[Paleopsych] Jonah Goldberg: Technology Changes Things: Chesterton and Terri Schiavo.
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Sat Apr 2 15:59:43 UTC 2005
Jonah Goldberg: Technology Changes Things: Chesterton and Terri Schiavo.
[This mentions the Maine politician who tried to pass a law limiting
parental eugenic choice. I have not heard any further developments since
James Hughes alerted us to it on February 24.]
March 25, 2005, 12:02 p.m.
"Progress," G.K. Chesterton proclaimed, "is the mother of problems."
Whatever side you come down on regarding the tragic case of Terri
Schiavo, this is an important observation to keep in mind.
Not too long ago I wrote a column about how technology changes the
ideological landscape. To illustrate the point, I mentioned the
attempt by a Maine politician to pass a law that would bar aborting
fetuses that tested positive for the "gay gene." The effort was a
lark, of course. But I thought taking it seriously, in a hypothetical
way, would illuminate some of the ways in which technology can
transform our ideological categories.
Many, many readers from across the country disagreed. "I don't know
about you, Mr. Goldberg, but I try to be consistent in my principles,
no matter how the circumstances change," was the general response from
most of the dissenters.
This kind of objection is well intended but fundamentally flawed, as
the Schiavo case makes clear. It is now likely that Ms. Schiavo will
starve to death. While I think there are major problems with
Congress's intrusion into this case, I also think her death is
certainly tragic, and the Florida courts probably got this one wrong.
But we would not be having this debate if medical science had not
advanced beyond where it was, say, 100 years ago. Ms. Schiavo would
have died before the argument was born.
Those who advocate keeping Schiavo alive like to draw an analogy
between the feeding tube that sustains her and normal food. The
analogy obviously has a lot of power. But analogies always leave out
important differences. If Schiavo could eat normal food in a normal
fashion, this debate wouldn't exist. The courts cannot deny a person
the right to eat food or drink water on their own. And, of course, if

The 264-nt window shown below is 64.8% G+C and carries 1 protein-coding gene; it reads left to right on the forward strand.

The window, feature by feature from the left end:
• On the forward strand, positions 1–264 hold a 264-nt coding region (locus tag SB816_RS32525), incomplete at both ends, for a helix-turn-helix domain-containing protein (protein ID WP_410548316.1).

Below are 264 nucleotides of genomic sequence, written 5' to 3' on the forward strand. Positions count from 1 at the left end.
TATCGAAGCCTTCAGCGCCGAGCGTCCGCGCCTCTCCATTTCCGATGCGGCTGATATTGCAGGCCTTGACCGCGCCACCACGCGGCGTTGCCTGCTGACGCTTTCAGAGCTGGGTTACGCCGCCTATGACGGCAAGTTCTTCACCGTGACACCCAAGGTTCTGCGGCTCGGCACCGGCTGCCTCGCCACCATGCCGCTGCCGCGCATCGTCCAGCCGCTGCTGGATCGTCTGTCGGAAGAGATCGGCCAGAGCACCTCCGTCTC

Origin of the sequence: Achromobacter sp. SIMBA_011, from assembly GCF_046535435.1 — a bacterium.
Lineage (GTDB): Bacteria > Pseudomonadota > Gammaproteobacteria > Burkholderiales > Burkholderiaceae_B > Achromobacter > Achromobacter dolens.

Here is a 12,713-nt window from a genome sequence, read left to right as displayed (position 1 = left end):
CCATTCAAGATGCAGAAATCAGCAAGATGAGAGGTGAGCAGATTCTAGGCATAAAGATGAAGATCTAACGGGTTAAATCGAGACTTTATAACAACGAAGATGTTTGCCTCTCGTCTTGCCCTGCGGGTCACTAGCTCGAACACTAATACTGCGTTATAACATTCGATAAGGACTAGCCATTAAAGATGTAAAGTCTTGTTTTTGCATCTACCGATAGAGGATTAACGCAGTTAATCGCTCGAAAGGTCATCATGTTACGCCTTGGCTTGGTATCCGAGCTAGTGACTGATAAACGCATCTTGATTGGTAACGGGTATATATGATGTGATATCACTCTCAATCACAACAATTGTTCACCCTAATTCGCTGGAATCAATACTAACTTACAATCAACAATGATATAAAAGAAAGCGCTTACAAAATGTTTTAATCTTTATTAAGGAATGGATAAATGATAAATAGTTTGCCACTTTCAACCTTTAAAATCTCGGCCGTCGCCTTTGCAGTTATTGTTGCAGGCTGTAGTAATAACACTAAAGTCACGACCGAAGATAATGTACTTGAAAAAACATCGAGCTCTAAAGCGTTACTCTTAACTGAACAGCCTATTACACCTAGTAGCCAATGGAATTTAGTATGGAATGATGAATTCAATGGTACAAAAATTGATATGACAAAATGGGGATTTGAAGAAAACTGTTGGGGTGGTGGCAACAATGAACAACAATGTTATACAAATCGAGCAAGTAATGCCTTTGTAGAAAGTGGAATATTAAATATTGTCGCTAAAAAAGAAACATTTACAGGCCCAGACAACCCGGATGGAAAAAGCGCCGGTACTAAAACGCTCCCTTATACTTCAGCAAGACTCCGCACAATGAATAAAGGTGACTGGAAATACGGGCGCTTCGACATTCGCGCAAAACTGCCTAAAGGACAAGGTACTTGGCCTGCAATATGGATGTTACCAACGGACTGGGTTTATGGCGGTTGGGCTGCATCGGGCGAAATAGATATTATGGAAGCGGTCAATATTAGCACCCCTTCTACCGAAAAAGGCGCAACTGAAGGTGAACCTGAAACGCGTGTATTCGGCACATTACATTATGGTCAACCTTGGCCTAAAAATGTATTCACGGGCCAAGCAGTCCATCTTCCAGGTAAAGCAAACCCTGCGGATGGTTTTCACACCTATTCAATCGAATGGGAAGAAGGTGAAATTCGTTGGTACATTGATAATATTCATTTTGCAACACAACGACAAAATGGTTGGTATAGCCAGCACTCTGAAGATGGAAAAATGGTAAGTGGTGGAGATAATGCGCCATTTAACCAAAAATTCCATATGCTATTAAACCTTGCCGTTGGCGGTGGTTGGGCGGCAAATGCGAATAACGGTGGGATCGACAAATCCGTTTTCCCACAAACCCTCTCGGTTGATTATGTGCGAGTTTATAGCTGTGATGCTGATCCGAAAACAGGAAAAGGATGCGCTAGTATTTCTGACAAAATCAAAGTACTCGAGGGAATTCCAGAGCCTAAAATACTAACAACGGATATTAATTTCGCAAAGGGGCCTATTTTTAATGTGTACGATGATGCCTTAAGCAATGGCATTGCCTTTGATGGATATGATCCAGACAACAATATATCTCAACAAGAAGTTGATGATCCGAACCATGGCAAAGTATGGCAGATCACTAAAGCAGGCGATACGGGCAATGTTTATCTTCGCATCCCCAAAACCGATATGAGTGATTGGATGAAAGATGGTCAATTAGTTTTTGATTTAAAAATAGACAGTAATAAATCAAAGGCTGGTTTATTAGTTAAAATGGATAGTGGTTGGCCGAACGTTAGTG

Schiavo could do these things, it would be powerful evidence that her
brain damage is not as extensive as some claim. In other words, it is
only thanks -- for want of a better word -- to the very wonderful
advances in medical technology that we are having this argument at
Progress and its consequences also has some bearing on the great
debate Americans were conducting before the Schiavo story crowded out
all else: Social Security reform. Whatever you think about the merits
of this proposal or that, few would disagree that Social Security
faces funding problems essentially because society has changed. Few
Americans lived to 65, let alone much past it, when the New Dealers
created their Ponzi, er, pension scheme. Today the ratio of workers to
oldsters is dropping like a stone because technology allows us to live
so much longer. The most obvious credit goes to medical progress. But
technology has also made jobs less life-threatening and food safer and
Technology has also helped transform children from economic
necessities to glorious luxuries. In agricultural societies, kids are
the best source of cheap labor. Indeed, not long ago, having a lot of
children was your smartest retirement plan. Today, by contrast, in
advanced, industrialized societies kids are people you invest in with
little anticipated material return.
All of these developments bring new problems to the surface, most of
them unanticipated. Even many of the pro-life protesters on the
courthouse steps hold up signs saying, in effect, that if Terri
Schiavo had a living will, they'd have nothing to protest. Well, the
whole idea of a living will would have seemed batty before we came up
with the technologies that can keep hearts beating long after it's
certain that their brains work at all.
None of this is to say that principled people change their principles
when the wind changes. Rather, new events make us rethink how our
principles should be applied. Everyone is for free speech and everyone
is, eventually, pro-life. But new circumstances test where we will
draw the lines for this or that principle. This is how ideological
coalitions arise and, often, disappear.
Whittaker Chambers, that great hero of modern conservatism, actually
refused to call himself a "conservative" for largely these reasons (he
preferred to call himself a "man of the right"). A former Communist
(like so many of modern conservatism's founding fathers), he couldn't
abandon a certain attachment to Marxist dialectical materialism.
Without rummaging through the dustbin of history to explain what that
means, suffice it to say that Chambers believed that the tides of
change -- technological, economic, political -- were too powerful for
mere individuals to stop. Rather, the best that self-described
conservatives could do was work within those currents for the best
possible outcome. He called his stance the Beaconsfield position,
after the British prime minister credited with reconciling
conservatism to modern realities.
I don't agree entirely with Chambers, but he and Chesterton were
obviously correct on the basic insight that modernity often crashes
down on us faster than we can adapt. New events create new stresses on
ideological pillars once considered adamantine while they render old
conflicts irrelevant. The Schiavo case split many people along
principled lines. Is it so unimaginable that tomorrow they may be
reunited by some new and unforeseen crisis that progress brings?
-- (c) 2005 Tribune Media Services
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